We will mark the World Day for Consecrated Life on February 2. Here is the testimony of Simone Huneault, a member of the Secular Institution called the Oblates Missionaries of Mary Immaculate .
What is the experience of this pandemic like for you? For me this question makes the familiar cry of alarm ring out: ‘‘Stay home!’’ In these paragraphs I will very simply describe to you what my experience has been like under this directive, which of course is so necessary in order to save lives, but which is so contrary to normal life in society and in the Church.
I am a member of the secular institution called the Oblates Missionaries of Mary Immaculate and thus am a consecrated layperson living in similar conditions to those around me. I had just moved into my small apartment in the Résidence Soleil Plaza when, in January 2020, COVID-19 turned the world upside down: ‘‘Stop! Stay home!’‘
Once in lockdown, I was saddened to have to put my day planner away. It was a complete impoverishment: no general meeting of the Institute in the summer of 2020, no trips to see our families, no Masses, no more volunteering or meeting with my Oblates team, no more meetings with catechumens, forget about my plans with the residents’ committee and our dinners together. We were put on pause, on indefinite standby.
‘‘Stay home:‘‘ but how can I stay home and still carry on ‘my’ mission within a Church which is called upon to go forth towards those in the peripheries? While I was looking for some direction, I experienced a conversion of my attitude. One day, as I was watching the news on television about this catastrophe affecting all humanity and crying out for collective action on a worldwide scale, I suddenly saw all these individuals on the screen as though they made up one body, human, alive and striving towards the same cause: that of saving lives and saving our social systems for everyone’s sake. In that brief instant, I heard a little voice inside saying, ‘‘Get rid of those mental constructions from the Institute, from the Church and from your country. Open yourself up to the world that you are part of!''
I felt a flush of pride at that moment: yes, I am part of this humanity. We are all members of the same body, each with his or her various and complementary charisms. We are all agents of transformation, missionaries, responsible for one another in solidarity, in coordination, with Christ at the head. What a comfort that ‘‘my’’ little mission, in union with those of everyone else, covers the entire planet. At each Eucharist, whether virtual or in person, I love to offer up this human body with that of Christ, suffering and glorious.
‘‘Stay home;’’ this unprecedented reality is even changing my spiritual life. For Oblates, spirituality consists of the 5-5-5. These are the 5 privileged moments of prayer, 5 attitudes of life and 5 conscious acts of charity. We share the spirituality of the attitudes of life and of the Charity of Christ in action with the Associate Group Volunteers of God.
The 5 moments of prayer are: Eucharist, Meditation/Oration, Divine Office, the Rosary and the Review of the day. ‘‘Stay home’’ gives me more time to be fully conscious of God the Trinity, to talk to Him and really experience His Word. To let Him enter all the corners of my being. Now, as well as being offered in communion with the people of all the countries in the world, all members of the same body, my universal prayer mentions names, concrete situations and real faces.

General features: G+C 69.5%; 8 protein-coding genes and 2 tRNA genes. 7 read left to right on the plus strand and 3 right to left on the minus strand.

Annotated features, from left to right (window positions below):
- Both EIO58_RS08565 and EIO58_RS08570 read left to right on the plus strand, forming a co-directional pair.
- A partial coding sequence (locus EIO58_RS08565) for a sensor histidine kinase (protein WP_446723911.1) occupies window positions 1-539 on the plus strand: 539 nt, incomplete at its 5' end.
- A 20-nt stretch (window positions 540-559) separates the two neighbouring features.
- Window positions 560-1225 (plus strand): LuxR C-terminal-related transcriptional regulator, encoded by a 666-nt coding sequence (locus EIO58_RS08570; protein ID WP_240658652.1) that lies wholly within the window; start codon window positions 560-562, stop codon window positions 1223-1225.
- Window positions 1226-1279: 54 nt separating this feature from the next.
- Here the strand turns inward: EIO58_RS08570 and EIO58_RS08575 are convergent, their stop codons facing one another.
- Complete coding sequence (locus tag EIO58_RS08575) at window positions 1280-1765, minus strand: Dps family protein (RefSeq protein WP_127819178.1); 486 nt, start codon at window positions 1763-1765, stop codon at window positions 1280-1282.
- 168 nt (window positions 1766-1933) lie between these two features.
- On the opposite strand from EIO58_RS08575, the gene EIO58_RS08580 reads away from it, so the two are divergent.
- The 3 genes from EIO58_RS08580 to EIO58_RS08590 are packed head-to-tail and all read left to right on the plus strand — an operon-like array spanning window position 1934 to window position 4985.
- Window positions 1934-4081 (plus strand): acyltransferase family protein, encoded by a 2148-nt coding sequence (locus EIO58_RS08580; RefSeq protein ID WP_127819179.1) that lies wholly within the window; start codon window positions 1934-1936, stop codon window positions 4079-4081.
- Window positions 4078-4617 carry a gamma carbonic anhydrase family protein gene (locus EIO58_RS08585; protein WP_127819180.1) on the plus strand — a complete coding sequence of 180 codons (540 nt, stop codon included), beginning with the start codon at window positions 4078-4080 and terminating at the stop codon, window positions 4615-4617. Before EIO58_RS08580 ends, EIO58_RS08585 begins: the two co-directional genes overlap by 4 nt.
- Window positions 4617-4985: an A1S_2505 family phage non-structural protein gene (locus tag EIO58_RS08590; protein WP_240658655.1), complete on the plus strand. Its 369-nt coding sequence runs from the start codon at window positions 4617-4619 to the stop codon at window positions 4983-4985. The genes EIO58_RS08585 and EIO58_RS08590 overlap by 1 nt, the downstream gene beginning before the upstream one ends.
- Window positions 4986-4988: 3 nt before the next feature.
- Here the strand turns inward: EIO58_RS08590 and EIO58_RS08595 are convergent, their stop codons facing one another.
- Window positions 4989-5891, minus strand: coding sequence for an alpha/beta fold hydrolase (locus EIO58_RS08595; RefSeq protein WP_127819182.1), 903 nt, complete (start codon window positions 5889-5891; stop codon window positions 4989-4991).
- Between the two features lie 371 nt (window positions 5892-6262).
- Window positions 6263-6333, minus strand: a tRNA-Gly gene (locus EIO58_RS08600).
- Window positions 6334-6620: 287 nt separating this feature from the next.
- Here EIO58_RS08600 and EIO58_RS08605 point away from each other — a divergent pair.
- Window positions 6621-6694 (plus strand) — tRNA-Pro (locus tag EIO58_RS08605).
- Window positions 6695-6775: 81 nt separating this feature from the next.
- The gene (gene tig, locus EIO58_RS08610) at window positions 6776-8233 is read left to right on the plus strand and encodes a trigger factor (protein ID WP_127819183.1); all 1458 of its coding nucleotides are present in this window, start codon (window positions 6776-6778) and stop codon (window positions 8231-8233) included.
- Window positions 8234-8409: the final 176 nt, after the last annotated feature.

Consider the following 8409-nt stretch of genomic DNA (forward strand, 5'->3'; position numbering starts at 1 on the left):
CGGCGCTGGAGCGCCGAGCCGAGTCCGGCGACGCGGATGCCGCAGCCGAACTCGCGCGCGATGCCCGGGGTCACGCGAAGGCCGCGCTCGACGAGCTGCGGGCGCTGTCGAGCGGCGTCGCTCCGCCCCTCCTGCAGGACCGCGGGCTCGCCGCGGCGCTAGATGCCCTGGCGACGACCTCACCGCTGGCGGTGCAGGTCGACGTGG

These times of prayer inspire me and mould me with the mentality of Christ, to live and witness to His charity through 5 particular attitudes of life: the Presence of God, abstention from destructive criticism interior and exterior, abstention from useless complaining interior and exterior, being of service and fostering peace. When things are going fairly well, these attitudes come almost naturally. But when the whole world was turned upside down on account of COVID-19, I lost my regular bearings. I had to go deeper and test my own convictions.
For example, to the question, ‘Where is God, and what is he doing during this harrowing pandemic?’’ as an Oblate who believes in the loving and acting Presence of God, I have learned to answer, saying that God, by giving us the gifts to carry out the mission, relies on us to be His Word, His heart, His hands and His feet, to build and rebuild a more just and human world by being of service to the concrete needs of people and of creation.
Also, rather than criticizing and complaining about the quantities of bad news, I force myself to find the beautiful, the good, the positive in others and in events, as well as to share it. My hope is that by bringing the best into circulation in the world, by spreading peace and hope, we will be able to come out of this painful pandemic renewed, with greater awareness and more empowered in our choices for the common good.
The third 5: to do at least 5 conscious acts of charity in one’s day, as Jesus of Nazareth lived, doing good along His way. Now that we have to limit our outdoor activities, our conversations have become much more private and based on our emotions and needs, on our view of the world and of life, suffering and death. I try to listen and speak with benevolence, friendship, love and encouragement. I also make a point of bringing a note of cheer when I take part in various Zoom courses, conferences, meetings, as well as in friendly get-togethers and on the platforms of various types of social media.
These are all opportunities to come together in the mission and, as we face the unexpected, to experience fully the present moment in trust, gratitude and hope, as we were taught by our founder, Father Louis Marie Parent, o.m.i.
It is with great pleasure that I invite you to visit our website: www.ommi-is.org
Happy World Day for Consecrated Life!